The Economic Commission for Latin America and the Caribbean (ECLAC) has reported a substantial increase of 55.2% in Foreign Direct Investment (FDI) in the region in 2022, reaching a historic high of USD $224,579 million. This remarkable growth, the highest on record, can be attributed to various factors, including reinvestment of profits and expansion in the services sector. This surge in FDI, although aligned with post-pandemic economic recovery, is uncertain to sustain in 2023. Nonetheless, in 2022, FDI contributed 4.0% to the region’s GDP.
José Manuel Salazar-Xirinachs, Executive Secretary of ECLAC, emphasised the importance of attracting and retaining FDI for sustainable regional development. He stressed the need for countries to capitalise on new opportunities arising from changes in global value chains and production relocation. To maximise FDI’s impact on development, Salazar-Xirinachs urged robust policies focusing on value addition, human resource development, infrastructure, and building local capacities.
Brazil led the region in FDI reception in 2022, capturing 41% of the total, followed by Mexico, Chile, Colombia, Argentina, and Peru. Central America saw Costa Rica as the primary recipient, although Guatemala experienced a drop after an unusual spike in 2021. In the Caribbean, the Dominican Republic and Guyana were the primary beneficiaries.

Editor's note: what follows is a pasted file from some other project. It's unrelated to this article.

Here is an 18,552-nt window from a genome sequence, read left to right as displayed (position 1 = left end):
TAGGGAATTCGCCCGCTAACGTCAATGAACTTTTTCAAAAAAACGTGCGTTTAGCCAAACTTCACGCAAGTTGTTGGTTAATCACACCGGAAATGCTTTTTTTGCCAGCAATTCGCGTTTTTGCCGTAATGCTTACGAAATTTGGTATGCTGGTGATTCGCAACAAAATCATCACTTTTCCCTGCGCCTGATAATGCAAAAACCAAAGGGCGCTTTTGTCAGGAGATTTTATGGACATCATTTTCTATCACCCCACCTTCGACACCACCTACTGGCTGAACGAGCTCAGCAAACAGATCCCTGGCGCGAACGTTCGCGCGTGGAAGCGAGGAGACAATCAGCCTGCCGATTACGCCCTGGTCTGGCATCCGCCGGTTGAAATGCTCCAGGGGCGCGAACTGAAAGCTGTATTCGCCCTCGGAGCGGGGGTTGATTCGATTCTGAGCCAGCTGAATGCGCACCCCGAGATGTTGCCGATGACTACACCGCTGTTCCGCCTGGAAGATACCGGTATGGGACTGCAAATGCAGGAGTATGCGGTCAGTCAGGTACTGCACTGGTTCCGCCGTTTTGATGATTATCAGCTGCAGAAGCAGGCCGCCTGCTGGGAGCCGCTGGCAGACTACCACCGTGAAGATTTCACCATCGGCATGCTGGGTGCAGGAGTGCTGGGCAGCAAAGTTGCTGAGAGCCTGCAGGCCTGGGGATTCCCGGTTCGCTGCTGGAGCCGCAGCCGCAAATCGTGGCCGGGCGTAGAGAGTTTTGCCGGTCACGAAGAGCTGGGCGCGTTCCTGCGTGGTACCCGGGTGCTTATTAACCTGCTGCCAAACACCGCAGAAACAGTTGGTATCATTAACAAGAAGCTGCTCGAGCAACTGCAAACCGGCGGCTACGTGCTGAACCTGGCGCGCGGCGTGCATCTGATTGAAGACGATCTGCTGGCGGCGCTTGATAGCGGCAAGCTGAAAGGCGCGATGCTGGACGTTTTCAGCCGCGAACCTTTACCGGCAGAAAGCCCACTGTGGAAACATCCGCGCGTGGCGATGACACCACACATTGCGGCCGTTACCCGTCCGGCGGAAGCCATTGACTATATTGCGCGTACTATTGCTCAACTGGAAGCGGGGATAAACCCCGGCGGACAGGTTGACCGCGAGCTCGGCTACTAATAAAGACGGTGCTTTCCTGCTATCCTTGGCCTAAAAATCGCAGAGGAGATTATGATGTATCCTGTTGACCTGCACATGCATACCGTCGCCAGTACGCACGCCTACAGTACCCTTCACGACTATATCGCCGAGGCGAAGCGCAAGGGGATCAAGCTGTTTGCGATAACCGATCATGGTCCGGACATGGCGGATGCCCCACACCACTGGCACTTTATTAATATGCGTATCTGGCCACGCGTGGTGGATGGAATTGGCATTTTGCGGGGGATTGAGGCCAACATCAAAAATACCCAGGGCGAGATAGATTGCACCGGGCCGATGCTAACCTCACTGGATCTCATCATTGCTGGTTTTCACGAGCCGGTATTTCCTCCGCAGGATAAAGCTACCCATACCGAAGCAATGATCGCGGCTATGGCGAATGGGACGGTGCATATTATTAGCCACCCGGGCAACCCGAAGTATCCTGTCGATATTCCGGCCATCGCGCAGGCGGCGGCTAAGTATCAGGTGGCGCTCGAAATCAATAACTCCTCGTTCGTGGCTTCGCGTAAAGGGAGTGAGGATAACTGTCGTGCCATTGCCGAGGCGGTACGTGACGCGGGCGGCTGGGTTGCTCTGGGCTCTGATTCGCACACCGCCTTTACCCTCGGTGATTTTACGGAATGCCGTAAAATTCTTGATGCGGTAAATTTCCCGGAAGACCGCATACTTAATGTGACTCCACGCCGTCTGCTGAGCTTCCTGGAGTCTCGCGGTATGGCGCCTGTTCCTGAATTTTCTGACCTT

The services sector received the majority of FDI, constituting 54% regionally. However, there was also an uptick in investments in manufacturing and natural resources. Leading investors were the United States and the European Union (excluding the Netherlands and Luxembourg). Notably, there was a rise in FDI from within the Latin America and Caribbean region, increasing from 9% to 14% of the total.
Latin American transnational companies, known as “translatinas,” invested a historic USD $74,677 million abroad in 2022. FDI project announcements within the region surged by 93%, totalling approximately USD $100,000 million. Surprisingly, the hydrocarbons sector led these announcements, followed by the automotive and renewable energy sectors.
ECLAC recognised the energy transition as a critical driver of future economic growth and urged governments to prioritise it. They emphasised that FDI plays a crucial role in accelerating the transition, technology transfer, and enabling emerging technologies. ECLAC called on governments to develop policies that promote investments in renewable energies, ensuring a rapid, secure, and competitive transition.
Despite the significance of renewable energy, ECLAC also highlighted the relevance of the non-renewable energy sector for specific countries in the region, particularly regarding revenue generation, productive development, and energy security. This consideration is essential to prevent any nation in the region from being left behind during the energy transition.
While 2022 marked a record year for FDI in Latin America and the Caribbean, the challenge lies in ensuring that these investments contribute to the region’s sustainable development. Effective government policies are needed to maximise the positive impact of FDI, especially in critical areas such as the energy transition.